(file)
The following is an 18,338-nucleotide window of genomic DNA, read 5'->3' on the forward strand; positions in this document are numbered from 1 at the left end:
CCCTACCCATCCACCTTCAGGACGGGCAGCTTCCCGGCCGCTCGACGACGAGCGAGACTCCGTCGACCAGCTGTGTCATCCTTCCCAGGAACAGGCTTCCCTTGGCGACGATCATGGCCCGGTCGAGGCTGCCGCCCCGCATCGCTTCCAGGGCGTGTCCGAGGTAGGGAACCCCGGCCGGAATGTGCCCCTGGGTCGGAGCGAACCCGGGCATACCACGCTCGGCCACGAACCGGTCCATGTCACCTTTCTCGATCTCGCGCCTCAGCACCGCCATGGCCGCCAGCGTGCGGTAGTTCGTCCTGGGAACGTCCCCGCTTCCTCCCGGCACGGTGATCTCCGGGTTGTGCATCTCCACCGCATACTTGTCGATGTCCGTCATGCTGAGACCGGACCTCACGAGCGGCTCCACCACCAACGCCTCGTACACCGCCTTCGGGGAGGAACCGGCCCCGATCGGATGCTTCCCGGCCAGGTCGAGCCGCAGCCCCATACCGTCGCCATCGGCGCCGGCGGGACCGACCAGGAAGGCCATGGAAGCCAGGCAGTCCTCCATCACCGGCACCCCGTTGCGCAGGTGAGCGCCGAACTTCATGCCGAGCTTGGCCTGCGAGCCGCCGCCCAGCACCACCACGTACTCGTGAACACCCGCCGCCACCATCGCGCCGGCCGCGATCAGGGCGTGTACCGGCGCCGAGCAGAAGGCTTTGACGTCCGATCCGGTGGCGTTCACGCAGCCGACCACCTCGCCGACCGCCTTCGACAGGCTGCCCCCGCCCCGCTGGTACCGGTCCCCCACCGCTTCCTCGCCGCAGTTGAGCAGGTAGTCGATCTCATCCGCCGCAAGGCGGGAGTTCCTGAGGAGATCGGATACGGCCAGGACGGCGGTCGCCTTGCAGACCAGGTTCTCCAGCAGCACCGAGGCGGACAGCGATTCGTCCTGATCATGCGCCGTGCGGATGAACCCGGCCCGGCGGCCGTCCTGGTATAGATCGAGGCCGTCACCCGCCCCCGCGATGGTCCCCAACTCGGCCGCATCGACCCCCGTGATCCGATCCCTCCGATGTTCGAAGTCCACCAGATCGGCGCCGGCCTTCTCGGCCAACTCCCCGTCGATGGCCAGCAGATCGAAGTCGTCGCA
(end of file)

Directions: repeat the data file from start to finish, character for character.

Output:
The following is an 18,338-nucleotide window of genomic DNA, read 5'->3' on the forward strand; positions in this document are numbered from 1 at the left end:
CCCTACCCATCCACCTTCAGGACGGGCAGCTTCCCGGCCGCTCGACGACGAGCGAGACTCCGTCGACCAGCTGTGTCATCCTTCCCAGGAACAGGCTTCCCTTGGCGACGATCATGGCCCGGTCGAGGCTGCCGCCCCGCATCGCTTCCAGGGCGTGTCCGAGGTAGGGAACCCCGGCCGGAATGTGCCCCTGGGTCGGAGCGAACCCGGGCATACCACGCTCGGCCACGAACCGGTCCATGTCACCTTTCTCGATCTCGCGCCTCAGCACCGCCATGGCCGCCAGCGTGCGGTAGTTCGTCCTGGGAACGTCCCCGCTTCCTCCCGGCACGGTGATCTCCGGGTTGTGCATCTCCACCGCATACTTGTCGATGTCCGTCATGCTGAGACCGGACCTCACGAGCGGCTCCACCACCAACGCCTCGTACACCGCCTTCGGGGAGGAACCGGCCCCGATCGGATGCTTCCCGGCCAGGTCGAGCCGCAGCCCCATACCGTCGCCATCGGCGCCGGCGGGACCGACCAGGAAGGCCATGGAAGCCAGGCAGTCCTCCATCACCGGCACCCCGTTGCGCAGGTGAGCGCCGAACTTCATGCCGAGCTTGGCCTGCGAGCCGCCGCCCAGCACCACCACGTACTCGTGAACACCCGCCGCCACCATCGCGCCGGCCGCGATCAGGGCGTGTACCGGCGCCGAGCAGAAGGCTTTGACGTCCGATCCGGTGGCGTTCACGCAGCCGACCACCTCGCCGACCGCCTTCGACAGGCTGCCCCCGCCCCGCTGGTACCGGTCCCCCACCGCTTCCTCGCCGCAGTTGAGCAGGTAGTCGATCTCATCCGCCGCAAGGCGGGAGTTCCTGAGGAGATCGGATACGGCCAGGACGGCGGTCGCCTTGCAGACCAGGTTCTCCAGCAGCACCGAGGCGGACAGCGATTCGTCCTGATCATGCGCCGTGCGGATGAACCCGGCCCGGCGGCCGTCCTGGTATAGATCGAGGCCGTCACCCGCCCCCGCGATGGTCCCCAACTCGGCCGCATCGACCCCCGTGATCCGATCCCTCCGATGTTCGAAGTCCACCAGATCGGCGCCGGCCTTCTCGGCCAACTCCCCGTCGATGGCCAGCAGATCGAAGTCGTCGCA